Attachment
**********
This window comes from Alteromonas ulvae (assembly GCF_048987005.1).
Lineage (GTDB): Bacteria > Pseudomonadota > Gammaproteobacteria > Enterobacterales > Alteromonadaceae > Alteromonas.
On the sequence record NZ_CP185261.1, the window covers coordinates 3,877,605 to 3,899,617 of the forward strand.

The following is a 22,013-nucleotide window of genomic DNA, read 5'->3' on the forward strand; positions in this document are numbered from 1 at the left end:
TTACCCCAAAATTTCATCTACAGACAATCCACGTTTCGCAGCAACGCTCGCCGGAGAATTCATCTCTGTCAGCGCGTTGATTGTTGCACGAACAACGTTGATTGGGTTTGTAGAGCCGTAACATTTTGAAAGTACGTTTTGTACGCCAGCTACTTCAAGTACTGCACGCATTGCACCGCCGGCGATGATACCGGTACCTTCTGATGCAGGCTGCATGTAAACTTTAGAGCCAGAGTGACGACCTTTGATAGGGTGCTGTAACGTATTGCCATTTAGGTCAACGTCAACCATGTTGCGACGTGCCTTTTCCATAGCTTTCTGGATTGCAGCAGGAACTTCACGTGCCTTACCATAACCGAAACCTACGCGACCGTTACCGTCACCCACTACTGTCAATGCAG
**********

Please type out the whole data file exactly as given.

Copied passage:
This window comes from Alteromonas ulvae (assembly GCF_048987005.1).
Lineage (GTDB): Bacteria > Pseudomonadota > Gammaproteobacteria > Enterobacterales > Alteromonadaceae > Alteromonas.
On the sequence record NZ_CP185261.1, the window covers coordinates 3,877,605 to 3,899,617 of the forward strand.

The following is a 22,013-nucleotide window of genomic DNA, read 5'->3' on the forward strand; positions in this document are numbered from 1 at the left end:
TTACCCCAAAATTTCATCTACAGACAATCCACGTTTCGCAGCAACGCTCGCCGGAGAATTCATCTCTGTCAGCGCGTTGATTGTTGCACGAACAACGTTGATTGGGTTTGTAGAGCCGTAACATTTTGAAAGTACGTTTTGTACGCCAGCTACTTCAAGTACTGCACGCATTGCACCGCCGGCGATGATACCGGTACCTTCTGATGCAGGCTGCATGTAAACTTTAGAGCCAGAGTGACGACCTTTGATAGGGTGCTGTAACGTATTGCCATTTAGGTCAACGTCAACCATGTTGCGACGTGCCTTTTCCATAGCTTTCTGGATTGCAGCAGGAACTTCACGTGCCTTACCATAACCGAAACCTACGCGACCGTTACCGTCACCCACTACTGTCAATGCAG